People call my son a girl because he has long hair but I'll never make him conform, says Nicola McLean

WHEN Voice host Emma Willis spoke of her outrage after trolls criticised her nine-year-old son Ace’s long blond locks, it really struck a chord with me.

Like Ace, my son Striker, 11, has lovely long blond hair. It goes right down to his bum. And every single day of his life, he gets called a girl.

It happens when he plays football, on holiday, and on social media.

“Oh, she’s lovely,” people comment. But I genuinely don’t care — and neither does Striker.

That said, I constantly have to argue that Striker’s a boy, because people still think boys should have short hair and girls have long hair.

When he first started school, Striker’s hair was shoulder length. The headmistress told his teacher: “You need to have a word with Striker’s mum. He needs his hair cut.”

The teacher, who I admire greatly, said: “Why does he?”

She then printed off loads of pictures of footballers with long hair and took them into class and said: “Striker is a boy, but Striker has long hair. Look at all these other boys who also have long hair.”

In doing that, she showed him and the other kids that it’s OK for boys to have long hair too.

I showed Striker the picture Emma posted of Ace and his reaction was: “That hair is blonder than mine!” It didn’t even matter if Ace was a boy or a girl, it was all about the hair colour.

Having long hair doesn’t make Striker any less of a boy. There’s nothing feminine about him, not that it would matter if there was.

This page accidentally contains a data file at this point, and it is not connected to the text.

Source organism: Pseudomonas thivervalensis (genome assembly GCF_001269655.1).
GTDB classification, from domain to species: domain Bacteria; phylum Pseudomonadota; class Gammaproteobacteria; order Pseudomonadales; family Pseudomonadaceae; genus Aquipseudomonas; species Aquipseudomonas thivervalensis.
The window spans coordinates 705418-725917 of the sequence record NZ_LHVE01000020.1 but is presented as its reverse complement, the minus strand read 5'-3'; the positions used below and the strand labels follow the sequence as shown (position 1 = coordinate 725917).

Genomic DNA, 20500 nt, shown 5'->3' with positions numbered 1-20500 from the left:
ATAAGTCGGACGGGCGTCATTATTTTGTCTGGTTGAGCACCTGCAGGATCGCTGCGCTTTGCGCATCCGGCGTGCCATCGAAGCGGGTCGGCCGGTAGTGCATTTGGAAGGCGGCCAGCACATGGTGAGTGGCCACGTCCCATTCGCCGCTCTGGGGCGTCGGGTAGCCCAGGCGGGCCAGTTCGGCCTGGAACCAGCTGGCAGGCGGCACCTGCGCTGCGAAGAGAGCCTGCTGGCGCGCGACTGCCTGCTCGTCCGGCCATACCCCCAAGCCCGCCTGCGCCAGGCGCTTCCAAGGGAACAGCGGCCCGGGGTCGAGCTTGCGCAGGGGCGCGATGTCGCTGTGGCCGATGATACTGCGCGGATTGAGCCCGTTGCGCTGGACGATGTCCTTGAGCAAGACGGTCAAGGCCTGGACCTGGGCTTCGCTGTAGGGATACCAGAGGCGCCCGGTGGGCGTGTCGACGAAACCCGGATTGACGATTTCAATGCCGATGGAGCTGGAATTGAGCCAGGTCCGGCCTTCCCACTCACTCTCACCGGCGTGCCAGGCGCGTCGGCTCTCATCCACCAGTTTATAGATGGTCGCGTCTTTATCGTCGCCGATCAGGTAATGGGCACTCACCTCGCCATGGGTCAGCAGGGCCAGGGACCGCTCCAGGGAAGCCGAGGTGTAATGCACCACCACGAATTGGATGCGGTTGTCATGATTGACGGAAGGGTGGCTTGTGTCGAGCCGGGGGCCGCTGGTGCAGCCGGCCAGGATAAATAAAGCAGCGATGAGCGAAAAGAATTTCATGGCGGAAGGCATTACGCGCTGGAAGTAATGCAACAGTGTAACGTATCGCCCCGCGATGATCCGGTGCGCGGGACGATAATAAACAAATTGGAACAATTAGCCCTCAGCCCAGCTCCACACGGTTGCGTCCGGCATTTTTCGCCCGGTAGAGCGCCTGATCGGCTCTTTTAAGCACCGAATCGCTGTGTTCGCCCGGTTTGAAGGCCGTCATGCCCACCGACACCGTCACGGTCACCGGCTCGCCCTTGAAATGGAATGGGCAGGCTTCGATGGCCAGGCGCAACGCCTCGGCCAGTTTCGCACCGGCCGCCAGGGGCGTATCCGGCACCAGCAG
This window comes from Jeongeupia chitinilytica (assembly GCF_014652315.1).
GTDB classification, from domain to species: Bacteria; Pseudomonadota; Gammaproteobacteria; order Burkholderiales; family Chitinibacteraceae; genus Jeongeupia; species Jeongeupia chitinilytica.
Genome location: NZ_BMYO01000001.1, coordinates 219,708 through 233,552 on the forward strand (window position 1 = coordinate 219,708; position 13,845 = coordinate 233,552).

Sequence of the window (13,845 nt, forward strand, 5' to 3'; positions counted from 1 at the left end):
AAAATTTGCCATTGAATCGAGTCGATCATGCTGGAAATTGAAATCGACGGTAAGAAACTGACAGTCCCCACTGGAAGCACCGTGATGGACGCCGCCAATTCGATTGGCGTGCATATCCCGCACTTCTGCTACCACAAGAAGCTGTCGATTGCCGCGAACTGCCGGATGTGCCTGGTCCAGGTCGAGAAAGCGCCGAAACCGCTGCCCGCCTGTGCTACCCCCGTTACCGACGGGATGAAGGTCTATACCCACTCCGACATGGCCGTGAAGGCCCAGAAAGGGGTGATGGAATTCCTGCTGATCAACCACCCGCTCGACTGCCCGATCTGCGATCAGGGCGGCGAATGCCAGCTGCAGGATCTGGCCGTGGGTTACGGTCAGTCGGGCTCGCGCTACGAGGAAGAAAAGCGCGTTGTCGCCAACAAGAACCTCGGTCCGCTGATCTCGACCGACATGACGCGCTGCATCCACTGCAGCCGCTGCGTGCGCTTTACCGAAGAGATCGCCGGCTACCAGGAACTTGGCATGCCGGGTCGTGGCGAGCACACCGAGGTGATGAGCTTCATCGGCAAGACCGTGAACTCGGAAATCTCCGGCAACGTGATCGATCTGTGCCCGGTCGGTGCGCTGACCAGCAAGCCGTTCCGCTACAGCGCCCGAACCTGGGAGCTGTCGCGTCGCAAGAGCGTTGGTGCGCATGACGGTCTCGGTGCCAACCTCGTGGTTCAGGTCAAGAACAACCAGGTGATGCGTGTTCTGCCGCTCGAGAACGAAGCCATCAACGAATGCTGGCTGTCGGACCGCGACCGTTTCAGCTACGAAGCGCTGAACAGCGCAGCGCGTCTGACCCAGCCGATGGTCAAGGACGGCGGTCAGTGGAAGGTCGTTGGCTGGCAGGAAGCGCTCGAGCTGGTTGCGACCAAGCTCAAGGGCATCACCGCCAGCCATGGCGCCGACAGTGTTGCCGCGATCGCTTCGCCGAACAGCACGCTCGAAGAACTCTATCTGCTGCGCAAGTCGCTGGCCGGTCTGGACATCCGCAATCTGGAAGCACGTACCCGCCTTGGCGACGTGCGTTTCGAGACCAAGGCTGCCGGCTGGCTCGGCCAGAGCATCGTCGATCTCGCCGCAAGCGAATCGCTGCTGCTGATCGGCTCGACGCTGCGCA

In Emma’s photo, Ace is wearing a pink crop-top, and while that’s not Striker’s bag, it isn’t because he thinks it’s for girls, he’s just never out of his football kit.

I love that Emma’s son isn’t following a gender stereotype and although I’m not a woke parent, if Striker wasn’t identifying as a boy, I wouldn’t have a problem with it.

A lot of people seem to think Striker’s hair is long because of me. But that couldn’t be further from the truth. My husband Tom loves Striker’s hair, too.

Emma said that online comments about her kids make her inner “Hulk” come out and I can relate to that 100 per cent. If anyone says anything about my kids, I’m like a lunatic.

One troll said Striker must be gay because he was wearing a pink football kit and had long hair.

It’s ignorance, but it takes days for me to calm down from that sort of s***.

Commenting on a kid’s appearance is just horrendous.


Someone else said Striker can’t be a footballer if he has long hair, so I posted a picture of Gareth Bale and said: “Does someone want to tell Gareth Bale that?”

There are loads of male role models with long hair — Chris Hemsworth as Thor, David Beckham back in the day, Brad Pitt when he was in Troy. And what about Pete Wicks from Towie?

Luckily Striker is brilliant at sticking up for himself and has always been very articulate.

If someone asks him why his hair is “like that”, he’ll reply: “Why is your hair like that?”

He’s making them question their views and that makes me so proud. My older son Rocky is nearly 15 but I don’t think he has ever had to stick up for his brother because Striker is so forth­right.

If anything, Rocky probably feels awkward if anyone comments because he knows me or Striker are going to let loose!

I would like to cut Striker’s hair a little bit, but only because it’s hard to manage. It’s really curly and he plays a lot of sport, so it gets quite tangled. But if I ever tell him I need to trim it, he’s says: “No!”

Twice a week I wash it with shampoo and conditioner then I brush it. That takes about half an hour and it’s a nightmare.

We also use detangling spray, then it’s into a bun for school. Once it got below shoulder length he had to tie it back, but so do the girls.

Emma said she loves how unique Ace is and I feel proud of my son’s individuality, too.

If Striker asked me to shave all his hair off, I’d be devastated. I’d do it, but I’d be crying.

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